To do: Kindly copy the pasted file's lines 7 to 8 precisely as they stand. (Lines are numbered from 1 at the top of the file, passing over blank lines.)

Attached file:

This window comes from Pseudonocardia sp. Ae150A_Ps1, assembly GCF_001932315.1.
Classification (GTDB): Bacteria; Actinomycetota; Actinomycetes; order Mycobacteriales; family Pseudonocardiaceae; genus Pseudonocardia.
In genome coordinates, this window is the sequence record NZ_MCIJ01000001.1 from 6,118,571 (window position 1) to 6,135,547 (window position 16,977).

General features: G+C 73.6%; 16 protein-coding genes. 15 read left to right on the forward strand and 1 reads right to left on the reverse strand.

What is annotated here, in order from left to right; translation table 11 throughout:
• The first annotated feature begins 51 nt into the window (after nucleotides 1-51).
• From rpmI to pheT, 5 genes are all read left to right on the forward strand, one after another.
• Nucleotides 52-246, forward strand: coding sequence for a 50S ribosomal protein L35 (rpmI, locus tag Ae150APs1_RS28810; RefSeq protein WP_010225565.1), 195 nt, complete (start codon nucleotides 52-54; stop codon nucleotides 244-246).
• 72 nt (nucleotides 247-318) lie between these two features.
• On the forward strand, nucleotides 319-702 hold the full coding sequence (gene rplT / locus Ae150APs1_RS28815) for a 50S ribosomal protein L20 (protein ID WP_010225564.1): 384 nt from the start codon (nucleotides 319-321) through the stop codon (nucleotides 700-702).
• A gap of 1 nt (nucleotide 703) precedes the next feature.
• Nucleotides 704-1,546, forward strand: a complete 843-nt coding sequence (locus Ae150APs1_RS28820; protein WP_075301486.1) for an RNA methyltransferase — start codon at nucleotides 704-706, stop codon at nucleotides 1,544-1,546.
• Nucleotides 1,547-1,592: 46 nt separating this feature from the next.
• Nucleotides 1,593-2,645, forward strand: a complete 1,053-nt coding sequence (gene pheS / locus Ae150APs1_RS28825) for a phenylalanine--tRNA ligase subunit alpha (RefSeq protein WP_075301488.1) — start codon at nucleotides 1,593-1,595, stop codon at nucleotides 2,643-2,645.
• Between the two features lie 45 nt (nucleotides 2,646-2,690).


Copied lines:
• From rpmI to pheT, 5 genes are all read left to right on the forward strand, one after another.
• Nucleotides 52-246, forward strand: coding sequence for a 50S ribosomal protein L35 (rpmI, locus tag Ae150APs1_RS28810; RefSeq protein WP_010225565.1), 195 nt, complete (start codon nucleotides 52-54; stop codon nucleotides 244-246).